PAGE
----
13. If a passenger ever has an issue with their fare, they can request to have it reviewed. The one or two times that I had an issue, a prompt refund was issued to me, as well as a credit for future rides. Additionally, the two times (out of hundreds) I had a complaint about a driver and reported it to the application, I received not only a refund, but credit for future rides.

One time I received credit for a ride I hadn't even taken. The driver kept making stops, which increased the arrival time, and at one point even went in the opposite direction. I canceled that ride, and requested another, then reported the driver's actions to the company. Upon review they sent me an apology--with a credit for a future ride. Ever get that from a cab company for having to wait too long for the cab to show up?

14. Since passengers do not need to carry money with them, it's yet another reason to leave our purses and wallets at home. With the advent of mobile payment systems, it's all the more reason not to have to bring credit cards that can be stolen, or purses and wallets that can be left behind. If anything ever happens to one's phone, it's simply a matter of logging into a computer and sending a signal to have the device located and, failing that, wipe the information from the device. Of course, this presumes that people take minimal precautions, such as setting a PIN to open their phone.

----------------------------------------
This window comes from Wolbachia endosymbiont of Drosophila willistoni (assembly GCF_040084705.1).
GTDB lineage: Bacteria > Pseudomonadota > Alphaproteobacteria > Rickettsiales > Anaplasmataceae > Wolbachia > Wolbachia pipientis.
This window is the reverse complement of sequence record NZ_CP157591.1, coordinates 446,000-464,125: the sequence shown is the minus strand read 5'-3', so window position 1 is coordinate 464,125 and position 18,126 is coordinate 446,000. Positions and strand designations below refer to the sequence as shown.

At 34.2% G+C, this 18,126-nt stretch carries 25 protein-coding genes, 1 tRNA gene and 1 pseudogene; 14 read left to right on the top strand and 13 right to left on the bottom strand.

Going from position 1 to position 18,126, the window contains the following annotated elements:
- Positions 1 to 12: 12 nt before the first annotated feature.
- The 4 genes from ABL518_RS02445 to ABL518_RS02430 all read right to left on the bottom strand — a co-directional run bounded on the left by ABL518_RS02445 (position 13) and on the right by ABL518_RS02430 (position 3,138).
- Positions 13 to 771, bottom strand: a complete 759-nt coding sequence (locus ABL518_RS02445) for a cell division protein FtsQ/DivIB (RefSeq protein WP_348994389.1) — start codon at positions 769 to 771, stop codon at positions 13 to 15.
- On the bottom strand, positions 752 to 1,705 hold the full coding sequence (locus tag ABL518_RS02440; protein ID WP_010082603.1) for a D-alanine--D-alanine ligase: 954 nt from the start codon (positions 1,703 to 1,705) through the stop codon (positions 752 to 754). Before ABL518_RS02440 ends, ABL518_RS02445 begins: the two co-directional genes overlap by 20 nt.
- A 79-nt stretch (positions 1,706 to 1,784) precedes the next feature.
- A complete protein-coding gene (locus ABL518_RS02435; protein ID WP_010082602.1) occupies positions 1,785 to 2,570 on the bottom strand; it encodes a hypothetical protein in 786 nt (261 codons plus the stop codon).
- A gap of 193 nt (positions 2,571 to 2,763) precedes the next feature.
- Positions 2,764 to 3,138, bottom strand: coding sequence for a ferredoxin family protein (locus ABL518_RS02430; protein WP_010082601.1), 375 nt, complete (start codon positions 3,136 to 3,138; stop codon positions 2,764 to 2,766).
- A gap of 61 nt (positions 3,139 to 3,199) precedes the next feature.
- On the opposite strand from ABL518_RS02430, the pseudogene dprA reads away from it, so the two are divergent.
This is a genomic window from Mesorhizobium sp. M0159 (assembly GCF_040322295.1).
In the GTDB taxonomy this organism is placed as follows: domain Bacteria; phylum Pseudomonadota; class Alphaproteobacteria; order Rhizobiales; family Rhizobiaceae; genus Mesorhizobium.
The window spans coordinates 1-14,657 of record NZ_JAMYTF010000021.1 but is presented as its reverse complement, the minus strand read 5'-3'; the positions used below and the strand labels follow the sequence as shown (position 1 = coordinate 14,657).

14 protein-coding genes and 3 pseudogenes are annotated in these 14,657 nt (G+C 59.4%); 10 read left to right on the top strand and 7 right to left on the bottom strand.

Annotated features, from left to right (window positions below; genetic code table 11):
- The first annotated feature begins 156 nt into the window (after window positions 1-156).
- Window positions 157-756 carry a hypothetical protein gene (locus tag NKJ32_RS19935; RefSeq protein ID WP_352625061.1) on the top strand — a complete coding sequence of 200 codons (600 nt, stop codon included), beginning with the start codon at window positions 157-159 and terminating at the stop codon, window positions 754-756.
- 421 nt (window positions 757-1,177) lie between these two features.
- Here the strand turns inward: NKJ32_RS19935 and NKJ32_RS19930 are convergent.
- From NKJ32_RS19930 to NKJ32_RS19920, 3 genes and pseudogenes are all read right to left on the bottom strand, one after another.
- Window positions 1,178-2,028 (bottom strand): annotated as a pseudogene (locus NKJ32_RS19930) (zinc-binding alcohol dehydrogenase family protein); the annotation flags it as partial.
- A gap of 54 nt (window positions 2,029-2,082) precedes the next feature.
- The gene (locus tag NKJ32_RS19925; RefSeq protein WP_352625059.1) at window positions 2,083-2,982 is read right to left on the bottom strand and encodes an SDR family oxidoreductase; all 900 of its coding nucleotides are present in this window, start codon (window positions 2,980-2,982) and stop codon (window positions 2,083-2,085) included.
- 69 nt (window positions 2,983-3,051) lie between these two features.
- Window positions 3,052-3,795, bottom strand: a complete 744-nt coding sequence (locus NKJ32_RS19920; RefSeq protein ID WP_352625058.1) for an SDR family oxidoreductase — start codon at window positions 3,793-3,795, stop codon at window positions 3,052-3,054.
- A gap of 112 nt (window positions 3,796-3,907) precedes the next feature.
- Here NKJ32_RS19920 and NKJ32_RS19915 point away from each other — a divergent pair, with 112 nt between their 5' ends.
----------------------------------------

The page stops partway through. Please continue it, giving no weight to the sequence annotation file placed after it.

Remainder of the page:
15. Both Lyft or Uber have certain requirements about the cars drivers use and are a driving force behind the drive toward a greener, cleaner, more environmentally-friendly economy. Cars that don't meet passengers' expectations can be reported to the company via the app.

16. Fare-splitting is a cinch. If you're riding with a friend or business associate and wish to split the fare, simply enter their email or phone number into the app. They will receive a prompt to approve sharing the cost of the ride, and each passenger will be charged accordingly. It's as simple as that.

17. The horror stories that some have heard about passengers being attacked, etc., are few and far between. Those situations were handled swiftly and deftly. The drivers have been banned from the services. How often has a report of a passenger in a taxi gone unreported by media? The fact that passengers are using their phone to hail a ride provides greater safety, as well as impetus, to share any difficulties they've had. And online communities are quick to react to negativity. As such, companies using cloud technology are much quicker -- and usually more generous -- in their responses to those few customers who do have complaints.